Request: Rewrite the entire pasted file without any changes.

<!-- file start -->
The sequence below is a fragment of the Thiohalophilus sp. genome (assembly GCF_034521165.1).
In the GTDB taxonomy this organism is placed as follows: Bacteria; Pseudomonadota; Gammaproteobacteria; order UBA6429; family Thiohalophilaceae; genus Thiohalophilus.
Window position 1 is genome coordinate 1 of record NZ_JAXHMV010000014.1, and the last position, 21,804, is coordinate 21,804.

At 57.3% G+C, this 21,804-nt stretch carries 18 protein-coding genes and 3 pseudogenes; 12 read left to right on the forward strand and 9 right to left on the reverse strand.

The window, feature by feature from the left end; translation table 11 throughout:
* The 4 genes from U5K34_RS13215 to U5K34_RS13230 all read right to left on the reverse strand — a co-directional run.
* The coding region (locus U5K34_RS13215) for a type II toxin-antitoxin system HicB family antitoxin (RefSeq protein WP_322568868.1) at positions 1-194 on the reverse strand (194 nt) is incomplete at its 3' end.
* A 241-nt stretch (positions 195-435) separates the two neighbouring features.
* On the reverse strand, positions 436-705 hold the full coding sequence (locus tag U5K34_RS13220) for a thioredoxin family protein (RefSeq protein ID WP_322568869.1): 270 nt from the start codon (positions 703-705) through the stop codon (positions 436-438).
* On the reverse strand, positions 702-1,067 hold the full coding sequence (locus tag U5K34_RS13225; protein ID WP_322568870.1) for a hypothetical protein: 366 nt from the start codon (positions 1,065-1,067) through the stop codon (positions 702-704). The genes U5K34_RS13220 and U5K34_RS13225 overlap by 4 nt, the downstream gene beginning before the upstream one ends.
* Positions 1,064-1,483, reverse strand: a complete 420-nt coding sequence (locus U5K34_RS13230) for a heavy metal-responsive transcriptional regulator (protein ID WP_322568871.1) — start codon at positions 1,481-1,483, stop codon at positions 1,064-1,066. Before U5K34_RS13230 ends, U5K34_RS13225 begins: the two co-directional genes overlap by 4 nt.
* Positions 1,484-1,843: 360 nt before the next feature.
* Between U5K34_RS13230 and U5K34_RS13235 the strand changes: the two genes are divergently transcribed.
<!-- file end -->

The sequence below is a fragment of the Thiohalophilus sp. genome (assembly GCF_034521165.1).
In the GTDB taxonomy this organism is placed as follows: Bacteria; Pseudomonadota; Gammaproteobacteria; order UBA6429; family Thiohalophilaceae; genus Thiohalophilus.
Window position 1 is genome coordinate 1 of record NZ_JAXHMV010000014.1, and the last position, 21,804, is coordinate 21,804.

At 57.3% G+C, this 21,804-nt stretch carries 18 protein-coding genes and 3 pseudogenes; 12 read left to right on the forward strand and 9 right to left on the reverse strand.

The window, feature by feature from the left end; translation table 11 throughout:
* The 4 genes from U5K34_RS13215 to U5K34_RS13230 all read right to left on the reverse strand — a co-directional run.
* The coding region (locus U5K34_RS13215) for a type II toxin-antitoxin system HicB family antitoxin (RefSeq protein WP_322568868.1) at positions 1-194 on the reverse strand (194 nt) is incomplete at its 3' end.
* A 241-nt stretch (positions 195-435) separates the two neighbouring features.
* On the reverse strand, positions 436-705 hold the full coding sequence (locus tag U5K34_RS13220) for a thioredoxin family protein (RefSeq protein ID WP_322568869.1): 270 nt from the start codon (positions 703-705) through the stop codon (positions 436-438).
* On the reverse strand, positions 702-1,067 hold the full coding sequence (locus tag U5K34_RS13225; protein ID WP_322568870.1) for a hypothetical protein: 366 nt from the start codon (positions 1,065-1,067) through the stop codon (positions 702-704). The genes U5K34_RS13220 and U5K34_RS13225 overlap by 4 nt, the downstream gene beginning before the upstream one ends.
* Positions 1,064-1,483, reverse strand: a complete 420-nt coding sequence (locus U5K34_RS13230) for a heavy metal-responsive transcriptional regulator (protein ID WP_322568871.1) — start codon at positions 1,481-1,483, stop codon at positions 1,064-1,066. Before U5K34_RS13230 ends, U5K34_RS13225 begins: the two co-directional genes overlap by 4 nt.
* Positions 1,484-1,843: 360 nt before the next feature.
* Between U5K34_RS13230 and U5K34_RS13235 the strand changes: the two genes are divergently transcribed.